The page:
Author: Kiera Cass
Series: The Selection (Book 1)
Paperback: 352 pages
Publisher: HarperTeen; Reprint edition (March 26, 2013)
For thirty-five girls, the Selection is the chance of a lifetime. The opportunity to escape the life laid out for them since birth. To be swept up in a world of glittering gowns and priceless jewels. To live in a palace and compete for the heart of gorgeous Prince Maxon.
But for America Singer, being Selected is a nightmare. It means turning her back on her secret love with Aspen, who is a caste below her. Leaving her home to enter a fierce competition for a crown she doesn’t want. Living in a palace that is constantly threatened by violent rebel attacks.
Then America meets Prince Maxon. Gradually, she starts to question all the plans she’s made for herself—and realizes that the life she’s always dreamed of may not compare to a future she never imagined.
First off, I would like to issue a public apology. If you received an notification previously about this review, it was accidently published WAY before I meant for it to be. This was an operator error. I had just begun my review and written out a few random thoughts that I wanted to touch upon, when I accidently hit the publish button. I was so embarrassed. Let’s do a re-do, shall we?
I listened to The Selection via audiobook through Hoopla. What is Hoopla? Essentially, Hoopla is a digital database of ebooks, audiobooks, TV shows, and movies. You borrow titles for FREE through your library card. Definitely check into if your local library offers this program! I download my audiobooks straight to my phone and listen to them in the car, at the gym, doing housework, etc. I am able to “read” 3+ more books a month this way!
Anyways! On my quest to expand my literary horizons, I have been trying to read more YA, a genre I don’t typically frequent. The Selection was my 3rd YA book this year, the others being The Red Queen → My Review: The Red Queen by Victoria Aveyard and Finding Audrey → My Review: Finding Audrey by Sophie Kinsella. Since both of these books were just ‘ok’ for me, I didn’t go into The Selection with high expectations…
I’m pretty sure every little girl dreams at some point or another dreams of falling in love with a handsome prince and becoming a princess. I, like everyone else, am I sucker for any kind of variation on the classic Cinderella story. When I read the synopsis, I thought that the idea of 35 girls competing for a prince’s affections was a creative take on a classic idea. Since this is a relatively short book, this isn’t going to be a long review, but here are a few thoughts…
The best way to explain The Selection is that it’s the YA version of The Bachelor with elements of The Hunger Games thrown into it. The common elements with The Hunger Games (class division, love triangle, political rebels, publicized competition, etc.) wasn’t enough for me to be annoyed with the similarities like it had with The Red Queen. The Selection had enough of an original story line, however like the other YA books I’ve read this year, it did fall a little flat for me.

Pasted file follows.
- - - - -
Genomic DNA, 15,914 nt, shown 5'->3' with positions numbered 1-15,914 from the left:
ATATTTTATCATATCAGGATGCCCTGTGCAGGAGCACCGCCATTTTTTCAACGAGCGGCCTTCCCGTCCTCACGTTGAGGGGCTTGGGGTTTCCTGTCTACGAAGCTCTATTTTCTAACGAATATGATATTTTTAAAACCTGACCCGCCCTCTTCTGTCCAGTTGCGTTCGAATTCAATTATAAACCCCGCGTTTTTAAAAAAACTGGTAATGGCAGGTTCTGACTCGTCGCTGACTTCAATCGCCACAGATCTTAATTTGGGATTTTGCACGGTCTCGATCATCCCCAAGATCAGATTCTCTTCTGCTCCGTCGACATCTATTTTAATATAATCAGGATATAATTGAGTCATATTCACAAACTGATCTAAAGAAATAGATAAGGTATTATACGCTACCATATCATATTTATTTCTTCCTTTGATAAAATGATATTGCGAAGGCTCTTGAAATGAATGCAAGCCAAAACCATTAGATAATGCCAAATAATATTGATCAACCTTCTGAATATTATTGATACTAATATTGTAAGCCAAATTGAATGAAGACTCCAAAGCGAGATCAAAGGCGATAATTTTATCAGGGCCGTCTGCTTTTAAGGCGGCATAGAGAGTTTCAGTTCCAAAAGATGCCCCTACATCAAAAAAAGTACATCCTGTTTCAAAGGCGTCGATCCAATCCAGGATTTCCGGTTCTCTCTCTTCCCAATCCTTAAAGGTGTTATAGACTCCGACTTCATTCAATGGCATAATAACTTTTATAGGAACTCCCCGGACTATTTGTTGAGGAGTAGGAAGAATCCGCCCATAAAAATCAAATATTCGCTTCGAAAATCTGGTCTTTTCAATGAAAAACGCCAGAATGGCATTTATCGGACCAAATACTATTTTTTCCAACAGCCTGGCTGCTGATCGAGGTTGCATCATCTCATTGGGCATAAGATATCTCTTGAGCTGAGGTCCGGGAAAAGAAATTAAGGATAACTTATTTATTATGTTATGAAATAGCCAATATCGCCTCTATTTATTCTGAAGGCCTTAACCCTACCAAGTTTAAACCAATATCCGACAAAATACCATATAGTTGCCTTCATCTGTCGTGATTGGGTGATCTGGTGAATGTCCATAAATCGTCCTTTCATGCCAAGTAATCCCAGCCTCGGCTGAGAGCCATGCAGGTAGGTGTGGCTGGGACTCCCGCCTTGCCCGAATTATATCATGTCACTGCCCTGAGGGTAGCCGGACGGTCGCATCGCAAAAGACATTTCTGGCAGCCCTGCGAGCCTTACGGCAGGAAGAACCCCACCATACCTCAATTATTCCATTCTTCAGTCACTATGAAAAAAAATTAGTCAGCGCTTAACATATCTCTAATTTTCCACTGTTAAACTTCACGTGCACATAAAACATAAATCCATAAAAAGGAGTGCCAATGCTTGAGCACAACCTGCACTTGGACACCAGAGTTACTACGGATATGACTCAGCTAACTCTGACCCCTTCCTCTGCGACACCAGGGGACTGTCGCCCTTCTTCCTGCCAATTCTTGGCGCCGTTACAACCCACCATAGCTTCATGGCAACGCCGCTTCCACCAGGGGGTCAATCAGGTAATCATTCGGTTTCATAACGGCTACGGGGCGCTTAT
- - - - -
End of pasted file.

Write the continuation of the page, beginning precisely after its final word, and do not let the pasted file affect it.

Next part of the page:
While the story line was entertaining at times, overall it was lacking. For one thing, I am over the love triangles. This story did not need a love triangle, it was just an unnecessary complication, especially with the idea of multiple girls competing for the same guy. Instead of focusing on the love triangle, I would have preferred the focus to be more on the competition of the selection itself. There was so much that could have been done with the concept of a selection… instead of a competition, the girls just sat around most of the time. Not a whole lot seemed to happen in this book aside from the main love story…
I did enjoy the developing love story between America and Prince Maxon. This was probably my favorite part of The Selection. Instead of ‘love at first sight,’ they developed a friendship that began to blossom into something more. It was very sweet.
It was easy for me to like American and Maxon. I appreciated the spunk and gumption of the main character, America. I admired that she wasn’t impressed by class rankings, royal titles, or material objects. She wasn’t the type of girl who is going to marry a price for the sake of power and wealth. Maxon can be best described as the stereotypical “good guy.” I know most people are all about the “bad boys,” but I’ll take a gentleman any day of the week!
I was not blown away by the writing. It was not bad by any means, but it didn’t paint a picture in my mind. I am not sure if my standards are set too high, but when I read a book, I want to be immersed in the story, and I just wasn’t.
I’m starting to think maybe I should give up on reading YA… I am wondering if these books are falling flat because this genre just doesn’t appeal to me? I would hate to keep writing “negative” reviews for books if this is simply an issue of preference…
My Rating: 2/5 stars
About the Author:
Kiera Cass graduated from Radford University with a degree in History. She grew up in South Carolina and currently lives in Blacksburg, Virginia with her family. In her spare time, Kiera enjoys reading, dancing, making videos, and eating unhealthy amounts of cake.